Critics have likened the license-granting process to increased “censorship” in Vietnam, charges Vietnamese authorities have bristled at.
“It’s just not right to call it censorship,” Trinh Long Vu, chief editor of the pay TV department at Vietnam Television, said.
“This is a government policy to better manage foreign channels [in Vietnam]. It has been chaotic,” Vu told Vietweek.
The number of pay-TV subscribers in Vietnam increased from 2.5 million in 2010 to 3.7 million in 2011, according to latest figures compiled by the Ministry of Information and Communications.
In Vietnam, 13.5 percent of all households have cable TV, according to the ministry, and the industry continues to have huge growth potential. The percentage of pay TV subscribers in Asia is 40-60 percent.
Television penetration in Vietnam is high with 90.4 percent of households having at least one set. The country has a population of 90 million.
According to the US Commercial Service in Vietnam, the annual market revenue of pay TV was US$2 billion in 2011 and is forecast to grow at a compounded annual rate of 17 percent through 2015.
Last month the Ministry of Information and Communications allowed the military-owned Viettel to enter the cable TV market, a move that analysts say is likely to increase competition in the dog-eat-dog cable TV market.
Vu, the VTV editor, said the issue of editing licenses is being done gradually and was only “a matter of procedure.”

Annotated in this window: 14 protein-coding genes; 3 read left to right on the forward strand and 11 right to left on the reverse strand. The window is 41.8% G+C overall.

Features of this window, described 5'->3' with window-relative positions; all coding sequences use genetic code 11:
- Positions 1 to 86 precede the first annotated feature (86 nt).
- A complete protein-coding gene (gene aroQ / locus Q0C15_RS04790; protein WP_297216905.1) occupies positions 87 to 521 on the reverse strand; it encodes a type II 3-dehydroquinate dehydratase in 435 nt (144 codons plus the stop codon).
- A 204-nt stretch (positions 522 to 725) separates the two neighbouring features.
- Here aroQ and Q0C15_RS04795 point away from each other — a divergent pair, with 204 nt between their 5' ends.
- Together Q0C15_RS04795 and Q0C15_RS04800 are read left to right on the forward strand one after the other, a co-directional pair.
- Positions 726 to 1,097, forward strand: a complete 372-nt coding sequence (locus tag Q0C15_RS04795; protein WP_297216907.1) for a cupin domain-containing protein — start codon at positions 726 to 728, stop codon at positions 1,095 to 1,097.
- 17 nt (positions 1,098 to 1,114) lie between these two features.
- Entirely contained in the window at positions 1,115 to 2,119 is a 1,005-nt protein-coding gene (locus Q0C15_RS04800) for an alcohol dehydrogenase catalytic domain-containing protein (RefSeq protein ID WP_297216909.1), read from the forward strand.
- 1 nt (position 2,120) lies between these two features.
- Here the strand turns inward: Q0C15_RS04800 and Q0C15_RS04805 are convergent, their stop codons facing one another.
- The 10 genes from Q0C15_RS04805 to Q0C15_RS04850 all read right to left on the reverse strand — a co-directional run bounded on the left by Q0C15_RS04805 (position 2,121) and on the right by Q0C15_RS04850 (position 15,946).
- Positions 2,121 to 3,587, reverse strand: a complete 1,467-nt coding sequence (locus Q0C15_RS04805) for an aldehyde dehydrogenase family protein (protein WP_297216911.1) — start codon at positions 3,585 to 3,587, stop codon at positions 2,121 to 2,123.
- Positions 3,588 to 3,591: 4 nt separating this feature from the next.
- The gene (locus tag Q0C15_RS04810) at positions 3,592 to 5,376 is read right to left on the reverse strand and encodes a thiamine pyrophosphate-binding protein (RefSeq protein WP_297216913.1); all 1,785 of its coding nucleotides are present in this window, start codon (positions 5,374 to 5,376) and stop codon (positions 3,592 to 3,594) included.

Critics have also panned the usual 30-minute delay in broadcasts by international channels in Vietnam but Vu defended it saying it was a “technical issue.”
But the bottom line is “we have the right to watch [foreign channels]. That’s a reality that happens not only in Vietnam.”
China and Malaysia also require local companies that receive or transmit signals from foreign channels to make sure the contents conform to local laws.
“Vietnam looks more like that,” Medeiros said. “I think that’s one reason why Vietnam is moving in the right direction.”
Vietnamese TV operators are working with VTV and Vietnam News Agency to edit the content of all foreign channels, said Hoang Vinh Bao, director of the Ministry of Information and Communications’ broadcast and television department.
“It is those local companies that will ensure that appropriate content from foreign channels is broadcast in Vietnam,” he told Vietweek.
But he declined to elaborate on what he meant by “appropriate content.”
“That’s a sensitive question,” he said.